Director's notes: Cinderella (La Cenerentola)
Rossini | 2017 Festival
Director A. Scott Parry on the real magic of Rossini's Cinderella story (spoiler: It doesn't involve glass slippers) and why it's still enchanting audiences 200 years later

A. Scott Parry
Cinderella director A. Scott Parry
Many La Cenerentola productions have at their core the idea of an “enchanted fairy tale” which is basically how we have come to see the Cinderella story. Disney has especially made our perception of this tale fit snugly into a “magical” way of thinking. But Rossini’s intentions for La Cenerentola were for a decidedly non-magical opera. “No wizards or talking cats,” is how he put it. The strength here lies in truly human characters comically showing their shortcomings and sincerities, all within a familiar children’s story.

Don Magnifico, a widower, is an angry, somewhat sloppy drunkard, owing to the death of his wife, his dwindling fortunes, and his unfortunate position of being caretaker to some very obnoxious girls. He needs a way to just get through the day. His two cruel and annoying daughters act out against Cinderella only in accordance with what they’ve been given as an example from their father, and they are none too bright or self-aware to understand the heartlessness of their behavior.

Angelina is in some sense the embodiment of the meek and broken in all of society, those who endure harsh conditions and become emotionally disabled. Those who, when finally given opportunity and support (in this instance from the enlightened philosopher Alidoro), ultimately find the strength within themselves to succeed. But without this “helping hand,” Angelina would simply stay by the fire and never realize herself for who and what she is. This, of course, points out the interdependence between the individual and the larger society, showing us the benefit of looking beyond the surface value of others and offering communal help to those in need while never knowing what the full result of that action might be.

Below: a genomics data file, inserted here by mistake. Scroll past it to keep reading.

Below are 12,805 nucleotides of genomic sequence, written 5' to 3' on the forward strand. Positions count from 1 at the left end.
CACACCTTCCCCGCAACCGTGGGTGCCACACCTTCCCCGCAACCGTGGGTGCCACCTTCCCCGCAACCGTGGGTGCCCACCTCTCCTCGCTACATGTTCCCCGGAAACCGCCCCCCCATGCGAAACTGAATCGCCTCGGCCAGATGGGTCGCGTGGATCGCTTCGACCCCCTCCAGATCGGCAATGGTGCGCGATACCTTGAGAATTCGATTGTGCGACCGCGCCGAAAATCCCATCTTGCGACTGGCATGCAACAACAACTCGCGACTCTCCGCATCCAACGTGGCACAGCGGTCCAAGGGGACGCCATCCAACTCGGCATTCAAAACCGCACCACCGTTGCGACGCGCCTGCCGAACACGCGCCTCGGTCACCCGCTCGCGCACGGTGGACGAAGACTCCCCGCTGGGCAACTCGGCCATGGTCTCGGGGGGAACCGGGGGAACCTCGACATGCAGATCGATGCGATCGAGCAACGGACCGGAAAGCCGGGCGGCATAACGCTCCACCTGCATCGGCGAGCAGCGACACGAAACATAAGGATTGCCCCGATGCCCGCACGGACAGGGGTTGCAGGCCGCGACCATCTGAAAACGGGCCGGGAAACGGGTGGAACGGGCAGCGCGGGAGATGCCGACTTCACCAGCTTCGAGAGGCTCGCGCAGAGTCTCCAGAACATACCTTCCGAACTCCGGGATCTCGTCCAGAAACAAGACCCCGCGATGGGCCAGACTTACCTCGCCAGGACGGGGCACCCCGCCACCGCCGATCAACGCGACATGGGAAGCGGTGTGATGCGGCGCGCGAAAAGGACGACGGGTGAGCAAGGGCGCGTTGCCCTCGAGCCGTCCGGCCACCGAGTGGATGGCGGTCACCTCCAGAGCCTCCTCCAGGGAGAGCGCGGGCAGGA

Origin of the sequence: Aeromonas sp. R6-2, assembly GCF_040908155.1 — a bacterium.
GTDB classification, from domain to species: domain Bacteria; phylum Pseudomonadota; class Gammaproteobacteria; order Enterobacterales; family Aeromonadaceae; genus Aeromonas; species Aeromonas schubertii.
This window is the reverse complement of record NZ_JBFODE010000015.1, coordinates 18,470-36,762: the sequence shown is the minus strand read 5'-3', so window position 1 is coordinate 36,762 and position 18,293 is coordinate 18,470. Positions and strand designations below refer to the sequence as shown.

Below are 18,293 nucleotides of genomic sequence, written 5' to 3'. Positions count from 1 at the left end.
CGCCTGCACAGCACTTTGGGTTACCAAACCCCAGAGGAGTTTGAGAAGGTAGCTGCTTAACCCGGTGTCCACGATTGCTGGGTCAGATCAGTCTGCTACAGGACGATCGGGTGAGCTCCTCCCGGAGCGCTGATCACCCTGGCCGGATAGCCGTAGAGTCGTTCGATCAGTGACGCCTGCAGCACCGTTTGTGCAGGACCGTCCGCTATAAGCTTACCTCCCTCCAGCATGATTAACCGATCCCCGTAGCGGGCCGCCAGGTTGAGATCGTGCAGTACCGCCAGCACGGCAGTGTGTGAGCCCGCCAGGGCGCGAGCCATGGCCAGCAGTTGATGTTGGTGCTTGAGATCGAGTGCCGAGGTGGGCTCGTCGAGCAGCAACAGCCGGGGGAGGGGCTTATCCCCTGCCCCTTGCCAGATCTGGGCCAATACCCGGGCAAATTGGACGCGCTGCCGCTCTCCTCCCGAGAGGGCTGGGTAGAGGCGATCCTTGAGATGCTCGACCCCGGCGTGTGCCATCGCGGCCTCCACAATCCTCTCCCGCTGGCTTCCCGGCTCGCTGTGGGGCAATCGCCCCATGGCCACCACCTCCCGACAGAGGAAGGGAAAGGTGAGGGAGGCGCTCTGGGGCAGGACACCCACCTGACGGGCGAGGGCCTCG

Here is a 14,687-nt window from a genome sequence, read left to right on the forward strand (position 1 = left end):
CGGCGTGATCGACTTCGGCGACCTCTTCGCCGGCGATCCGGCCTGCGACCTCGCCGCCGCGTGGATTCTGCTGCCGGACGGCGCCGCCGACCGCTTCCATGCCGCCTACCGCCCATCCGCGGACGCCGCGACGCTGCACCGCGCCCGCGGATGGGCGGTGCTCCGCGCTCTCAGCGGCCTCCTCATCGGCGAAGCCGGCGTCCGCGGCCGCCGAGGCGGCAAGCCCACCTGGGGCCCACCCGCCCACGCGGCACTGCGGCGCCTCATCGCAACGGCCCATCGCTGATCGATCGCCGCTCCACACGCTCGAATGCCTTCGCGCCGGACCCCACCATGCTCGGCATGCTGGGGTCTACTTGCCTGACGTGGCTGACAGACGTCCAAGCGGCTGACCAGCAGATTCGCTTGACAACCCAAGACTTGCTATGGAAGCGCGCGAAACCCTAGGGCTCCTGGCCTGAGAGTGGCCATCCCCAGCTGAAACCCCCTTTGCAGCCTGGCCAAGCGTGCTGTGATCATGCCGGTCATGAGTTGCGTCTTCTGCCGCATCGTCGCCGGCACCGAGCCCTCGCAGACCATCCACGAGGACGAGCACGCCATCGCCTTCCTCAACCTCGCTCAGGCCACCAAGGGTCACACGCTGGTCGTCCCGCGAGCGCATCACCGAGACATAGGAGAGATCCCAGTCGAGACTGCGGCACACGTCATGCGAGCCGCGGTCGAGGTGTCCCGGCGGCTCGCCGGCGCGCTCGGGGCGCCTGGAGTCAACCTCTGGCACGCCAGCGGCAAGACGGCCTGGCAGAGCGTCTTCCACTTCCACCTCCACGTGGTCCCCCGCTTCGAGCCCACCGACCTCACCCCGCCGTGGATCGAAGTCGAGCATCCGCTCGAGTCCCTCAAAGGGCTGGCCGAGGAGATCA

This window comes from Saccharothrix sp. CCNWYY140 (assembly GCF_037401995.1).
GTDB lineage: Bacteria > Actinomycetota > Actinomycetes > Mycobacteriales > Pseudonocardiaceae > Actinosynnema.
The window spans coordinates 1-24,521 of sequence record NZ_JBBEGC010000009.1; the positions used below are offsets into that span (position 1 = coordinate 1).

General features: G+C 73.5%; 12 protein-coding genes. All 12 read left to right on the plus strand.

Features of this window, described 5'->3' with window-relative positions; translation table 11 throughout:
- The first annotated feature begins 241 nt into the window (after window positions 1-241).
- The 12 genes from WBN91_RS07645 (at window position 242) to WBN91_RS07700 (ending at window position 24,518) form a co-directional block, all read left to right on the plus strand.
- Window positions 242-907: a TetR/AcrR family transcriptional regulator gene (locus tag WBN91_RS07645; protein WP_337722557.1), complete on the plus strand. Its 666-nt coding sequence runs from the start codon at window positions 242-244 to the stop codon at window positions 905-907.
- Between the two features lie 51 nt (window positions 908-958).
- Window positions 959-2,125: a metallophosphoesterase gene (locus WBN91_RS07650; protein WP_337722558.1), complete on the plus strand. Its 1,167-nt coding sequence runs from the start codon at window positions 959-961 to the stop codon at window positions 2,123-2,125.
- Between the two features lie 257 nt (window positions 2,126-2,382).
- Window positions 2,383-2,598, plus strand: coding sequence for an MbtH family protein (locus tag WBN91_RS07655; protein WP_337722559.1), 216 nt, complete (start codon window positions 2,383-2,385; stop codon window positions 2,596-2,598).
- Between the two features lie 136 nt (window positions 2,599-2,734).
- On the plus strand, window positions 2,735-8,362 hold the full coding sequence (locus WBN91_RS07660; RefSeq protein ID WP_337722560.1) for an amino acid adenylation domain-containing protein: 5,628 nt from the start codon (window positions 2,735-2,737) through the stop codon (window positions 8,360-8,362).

Prince Ramiro shows us the flipside of this argument, generally acting out of frustration and wielding power as punishment -- the governor of an established order. Yet he comes to learn that true power lies in forgiveness, by being himself a firsthand witness to Angelina’s transformation. The Prince is our own societal substitute, and we see the story through his eyes. And that leaves us lastly with Dandini, whom I see as a Puck-ish figure. He is the ultimate ignorant imp who when given absolute power to wield, thoroughly enjoys tossing it about willy-nilly with reckless abandon and hilarious results.

With an approach anchored to core humanistic truths, we end up with a production that not merely entertains, but also instructs. Of all Rossini’s comedies, this one most allows for a believably human experience to be appreciated. La Cenerentola’s subtitle is “La bontà in trionfo” (The Triumph of Goodness). I think that’s a persistently important and timely thing to witness.

Cinderella (La Cenerentola) at The Grand
April 30, 2017 | 2:00 PM
May 6, 2017 | 7:30 PM
Don Magnifico
tickets & venue
Prices Tickets $29 & up; On sale now!
Box Office Purchase online | 302-442-7807
Venue The Grand Opera House, 818 N. Market St. Wilmington, DE (seating chart; directions)

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